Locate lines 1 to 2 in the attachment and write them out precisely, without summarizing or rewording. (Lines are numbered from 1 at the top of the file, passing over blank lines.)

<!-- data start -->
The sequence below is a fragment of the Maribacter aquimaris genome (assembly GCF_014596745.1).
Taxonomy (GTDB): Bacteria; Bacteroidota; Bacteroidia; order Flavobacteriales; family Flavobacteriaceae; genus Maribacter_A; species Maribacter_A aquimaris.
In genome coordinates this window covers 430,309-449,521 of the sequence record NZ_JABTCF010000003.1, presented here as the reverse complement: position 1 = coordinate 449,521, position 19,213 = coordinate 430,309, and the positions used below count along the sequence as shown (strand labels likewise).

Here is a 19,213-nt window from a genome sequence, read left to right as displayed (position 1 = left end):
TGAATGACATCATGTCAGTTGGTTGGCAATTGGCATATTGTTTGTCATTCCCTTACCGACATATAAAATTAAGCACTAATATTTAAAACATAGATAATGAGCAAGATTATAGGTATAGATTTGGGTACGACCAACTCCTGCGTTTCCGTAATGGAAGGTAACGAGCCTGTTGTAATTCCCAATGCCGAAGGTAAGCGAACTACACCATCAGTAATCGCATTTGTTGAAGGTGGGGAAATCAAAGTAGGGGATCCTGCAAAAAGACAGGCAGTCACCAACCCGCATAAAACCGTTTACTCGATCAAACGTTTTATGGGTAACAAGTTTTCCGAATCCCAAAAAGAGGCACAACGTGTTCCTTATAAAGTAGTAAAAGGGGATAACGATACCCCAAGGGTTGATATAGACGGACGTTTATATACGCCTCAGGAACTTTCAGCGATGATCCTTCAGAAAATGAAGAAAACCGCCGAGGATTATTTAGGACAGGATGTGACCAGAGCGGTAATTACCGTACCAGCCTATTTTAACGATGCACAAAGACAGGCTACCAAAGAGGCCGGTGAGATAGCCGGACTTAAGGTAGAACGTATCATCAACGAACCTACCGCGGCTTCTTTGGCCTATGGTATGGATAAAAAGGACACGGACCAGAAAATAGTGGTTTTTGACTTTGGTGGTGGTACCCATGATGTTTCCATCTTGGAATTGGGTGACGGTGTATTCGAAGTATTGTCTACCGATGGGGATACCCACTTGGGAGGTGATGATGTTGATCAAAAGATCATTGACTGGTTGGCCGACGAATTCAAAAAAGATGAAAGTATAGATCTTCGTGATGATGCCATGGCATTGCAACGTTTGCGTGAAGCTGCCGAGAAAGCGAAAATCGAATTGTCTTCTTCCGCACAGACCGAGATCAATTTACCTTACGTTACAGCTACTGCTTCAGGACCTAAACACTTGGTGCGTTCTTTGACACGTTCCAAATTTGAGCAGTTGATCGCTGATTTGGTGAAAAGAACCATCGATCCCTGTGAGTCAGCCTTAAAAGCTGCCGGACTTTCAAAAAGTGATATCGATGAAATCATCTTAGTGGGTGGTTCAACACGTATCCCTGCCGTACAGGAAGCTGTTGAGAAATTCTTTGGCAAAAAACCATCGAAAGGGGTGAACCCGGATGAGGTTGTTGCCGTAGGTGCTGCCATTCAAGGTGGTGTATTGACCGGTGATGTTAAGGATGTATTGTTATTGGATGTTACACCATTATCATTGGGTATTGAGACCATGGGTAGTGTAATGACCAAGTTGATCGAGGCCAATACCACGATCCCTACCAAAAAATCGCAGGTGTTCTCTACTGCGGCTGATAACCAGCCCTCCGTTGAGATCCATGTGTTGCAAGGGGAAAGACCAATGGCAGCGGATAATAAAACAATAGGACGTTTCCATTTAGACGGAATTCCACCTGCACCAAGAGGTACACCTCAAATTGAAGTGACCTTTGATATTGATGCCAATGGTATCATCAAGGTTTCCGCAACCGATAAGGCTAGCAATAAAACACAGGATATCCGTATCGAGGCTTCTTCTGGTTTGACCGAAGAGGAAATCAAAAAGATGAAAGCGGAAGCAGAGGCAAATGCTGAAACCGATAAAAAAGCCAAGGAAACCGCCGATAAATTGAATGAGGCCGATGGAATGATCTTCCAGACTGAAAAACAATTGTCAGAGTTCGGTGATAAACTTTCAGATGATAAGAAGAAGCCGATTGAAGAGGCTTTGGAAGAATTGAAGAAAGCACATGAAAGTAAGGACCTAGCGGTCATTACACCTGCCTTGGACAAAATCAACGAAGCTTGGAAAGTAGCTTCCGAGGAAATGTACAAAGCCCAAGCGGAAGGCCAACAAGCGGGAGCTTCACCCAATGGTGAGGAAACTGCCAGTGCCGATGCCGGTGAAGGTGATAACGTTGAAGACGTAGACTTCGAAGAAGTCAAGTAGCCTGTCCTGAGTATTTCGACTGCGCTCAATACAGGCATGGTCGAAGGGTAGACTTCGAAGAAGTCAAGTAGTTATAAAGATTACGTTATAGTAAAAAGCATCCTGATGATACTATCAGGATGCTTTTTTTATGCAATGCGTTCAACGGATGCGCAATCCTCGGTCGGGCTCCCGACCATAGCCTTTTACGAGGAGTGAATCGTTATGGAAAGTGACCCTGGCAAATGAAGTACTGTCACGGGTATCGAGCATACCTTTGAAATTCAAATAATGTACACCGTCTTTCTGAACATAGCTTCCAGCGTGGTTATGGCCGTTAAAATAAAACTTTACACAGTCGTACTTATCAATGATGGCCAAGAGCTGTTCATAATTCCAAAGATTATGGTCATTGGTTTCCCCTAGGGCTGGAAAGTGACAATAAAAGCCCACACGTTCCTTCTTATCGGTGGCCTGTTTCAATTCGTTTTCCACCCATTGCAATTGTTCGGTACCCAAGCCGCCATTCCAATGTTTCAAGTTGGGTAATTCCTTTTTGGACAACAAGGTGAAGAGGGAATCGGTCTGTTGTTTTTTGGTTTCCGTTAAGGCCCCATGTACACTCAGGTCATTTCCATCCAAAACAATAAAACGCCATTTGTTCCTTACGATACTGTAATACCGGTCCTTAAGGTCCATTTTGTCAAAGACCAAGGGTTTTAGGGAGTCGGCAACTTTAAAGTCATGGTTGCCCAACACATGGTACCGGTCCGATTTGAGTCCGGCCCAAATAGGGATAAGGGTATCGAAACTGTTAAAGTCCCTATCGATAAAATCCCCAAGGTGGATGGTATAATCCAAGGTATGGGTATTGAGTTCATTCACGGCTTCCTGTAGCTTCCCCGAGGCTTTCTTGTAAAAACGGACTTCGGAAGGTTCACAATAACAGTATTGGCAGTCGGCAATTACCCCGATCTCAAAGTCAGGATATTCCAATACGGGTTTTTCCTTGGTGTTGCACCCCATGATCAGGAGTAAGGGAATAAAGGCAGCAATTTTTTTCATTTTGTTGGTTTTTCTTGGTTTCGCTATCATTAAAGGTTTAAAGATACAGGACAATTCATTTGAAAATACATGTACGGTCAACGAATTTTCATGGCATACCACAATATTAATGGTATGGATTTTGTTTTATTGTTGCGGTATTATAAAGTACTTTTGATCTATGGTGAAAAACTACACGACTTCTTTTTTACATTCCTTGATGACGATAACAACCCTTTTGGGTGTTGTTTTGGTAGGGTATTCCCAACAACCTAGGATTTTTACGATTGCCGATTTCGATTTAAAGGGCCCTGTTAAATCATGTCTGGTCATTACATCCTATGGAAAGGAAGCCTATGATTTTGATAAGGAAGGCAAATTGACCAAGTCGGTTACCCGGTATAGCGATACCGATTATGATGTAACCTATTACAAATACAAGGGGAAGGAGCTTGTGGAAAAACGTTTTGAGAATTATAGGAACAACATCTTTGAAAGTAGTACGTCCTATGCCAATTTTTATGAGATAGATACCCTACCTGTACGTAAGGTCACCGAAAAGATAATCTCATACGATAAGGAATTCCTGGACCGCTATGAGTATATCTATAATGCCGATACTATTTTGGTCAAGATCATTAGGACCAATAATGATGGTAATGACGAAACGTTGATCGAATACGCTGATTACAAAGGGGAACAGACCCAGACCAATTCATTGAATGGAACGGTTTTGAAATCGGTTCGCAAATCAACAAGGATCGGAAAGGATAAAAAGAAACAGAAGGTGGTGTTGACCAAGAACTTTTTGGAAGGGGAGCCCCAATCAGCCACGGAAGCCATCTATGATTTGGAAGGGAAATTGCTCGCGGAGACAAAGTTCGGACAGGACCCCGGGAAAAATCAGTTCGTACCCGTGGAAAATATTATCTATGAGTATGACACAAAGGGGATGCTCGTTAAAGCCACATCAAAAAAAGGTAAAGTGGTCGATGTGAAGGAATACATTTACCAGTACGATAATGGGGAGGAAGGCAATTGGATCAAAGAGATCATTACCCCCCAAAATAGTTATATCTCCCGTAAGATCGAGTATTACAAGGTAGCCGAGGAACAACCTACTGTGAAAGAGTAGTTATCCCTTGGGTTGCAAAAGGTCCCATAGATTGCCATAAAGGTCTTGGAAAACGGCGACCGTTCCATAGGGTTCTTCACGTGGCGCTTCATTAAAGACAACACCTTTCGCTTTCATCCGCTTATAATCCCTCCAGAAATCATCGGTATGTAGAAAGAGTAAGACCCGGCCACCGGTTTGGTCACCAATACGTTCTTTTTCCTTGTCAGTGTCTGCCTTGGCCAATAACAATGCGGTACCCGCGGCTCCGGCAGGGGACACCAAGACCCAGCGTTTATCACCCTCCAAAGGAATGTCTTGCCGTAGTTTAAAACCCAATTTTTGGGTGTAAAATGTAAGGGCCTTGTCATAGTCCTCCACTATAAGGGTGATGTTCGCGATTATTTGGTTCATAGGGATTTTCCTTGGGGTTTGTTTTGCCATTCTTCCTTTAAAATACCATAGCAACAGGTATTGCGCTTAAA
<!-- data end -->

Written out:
The sequence below is a fragment of the Maribacter aquimaris genome (assembly GCF_014596745.1).
Taxonomy (GTDB): Bacteria; Bacteroidota; Bacteroidia; order Flavobacteriales; family Flavobacteriaceae; genus Maribacter_A; species Maribacter_A aquimaris.